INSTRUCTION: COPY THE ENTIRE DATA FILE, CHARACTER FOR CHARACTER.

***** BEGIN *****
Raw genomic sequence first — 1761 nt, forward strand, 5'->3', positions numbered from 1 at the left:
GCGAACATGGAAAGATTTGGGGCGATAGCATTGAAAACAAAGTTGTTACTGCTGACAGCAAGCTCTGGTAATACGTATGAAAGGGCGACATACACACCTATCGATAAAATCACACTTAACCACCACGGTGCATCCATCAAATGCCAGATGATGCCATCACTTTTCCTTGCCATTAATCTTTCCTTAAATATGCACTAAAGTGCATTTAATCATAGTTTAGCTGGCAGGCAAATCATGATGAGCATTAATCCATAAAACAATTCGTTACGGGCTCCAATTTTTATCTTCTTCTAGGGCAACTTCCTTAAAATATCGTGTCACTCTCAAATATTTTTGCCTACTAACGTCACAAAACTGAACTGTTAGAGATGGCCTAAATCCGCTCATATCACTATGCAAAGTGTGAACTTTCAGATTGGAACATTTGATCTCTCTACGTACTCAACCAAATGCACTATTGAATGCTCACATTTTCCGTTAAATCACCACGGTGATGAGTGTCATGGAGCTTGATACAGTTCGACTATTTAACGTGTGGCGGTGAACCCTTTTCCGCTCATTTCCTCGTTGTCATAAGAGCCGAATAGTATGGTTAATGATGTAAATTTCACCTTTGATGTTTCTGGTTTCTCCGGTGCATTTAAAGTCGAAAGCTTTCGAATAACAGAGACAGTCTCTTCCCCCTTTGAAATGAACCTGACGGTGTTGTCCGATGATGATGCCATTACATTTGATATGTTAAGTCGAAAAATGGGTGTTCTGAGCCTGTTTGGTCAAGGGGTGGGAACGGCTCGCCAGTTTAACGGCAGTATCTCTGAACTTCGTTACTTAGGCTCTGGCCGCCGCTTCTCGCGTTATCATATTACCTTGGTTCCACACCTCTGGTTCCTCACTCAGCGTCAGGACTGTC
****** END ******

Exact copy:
Raw genomic sequence first — 1761 nt, forward strand, 5'->3', positions numbered from 1 at the left:
GCGAACATGGAAAGATTTGGGGCGATAGCATTGAAAACAAAGTTGTTACTGCTGACAGCAAGCTCTGGTAATACGTATGAAAGGGCGACATACACACCTATCGATAAAATCACACTTAACCACCACGGTGCATCCATCAAATGCCAGATGATGCCATCACTTTTCCTTGCCATTAATCTTTCCTTAAATATGCACTAAAGTGCATTTAATCATAGTTTAGCTGGCAGGCAAATCATGATGAGCATTAATCCATAAAACAATTCGTTACGGGCTCCAATTTTTATCTTCTTCTAGGGCAACTTCCTTAAAATATCGTGTCACTCTCAAATATTTTTGCCTACTAACGTCACAAAACTGAACTGTTAGAGATGGCCTAAATCCGCTCATATCACTATGCAAAGTGTGAACTTTCAGATTGGAACATTTGATCTCTCTACGTACTCAACCAAATGCACTATTGAATGCTCACATTTTCCGTTAAATCACCACGGTGATGAGTGTCATGGAGCTTGATACAGTTCGACTATTTAACGTGTGGCGGTGAACCCTTTTCCGCTCATTTCCTCGTTGTCATAAGAGCCGAATAGTATGGTTAATGATGTAAATTTCACCTTTGATGTTTCTGGTTTCTCCGGTGCATTTAAAGTCGAAAGCTTTCGAATAACAGAGACAGTCTCTTCCCCCTTTGAAATGAACCTGACGGTGTTGTCCGATGATGATGCCATTACATTTGATATGTTAAGTCGAAAAATGGGTGTTCTGAGCCTGTTTGGTCAAGGGGTGGGAACGGCTCGCCAGTTTAACGGCAGTATCTCTGAACTTCGTTACTTAGGCTCTGGCCGCCGCTTCTCGCGTTATCATATTACCTTGGTTCCACACCTCTGGTTCCTCACTCAGCGTCAGGACTGTC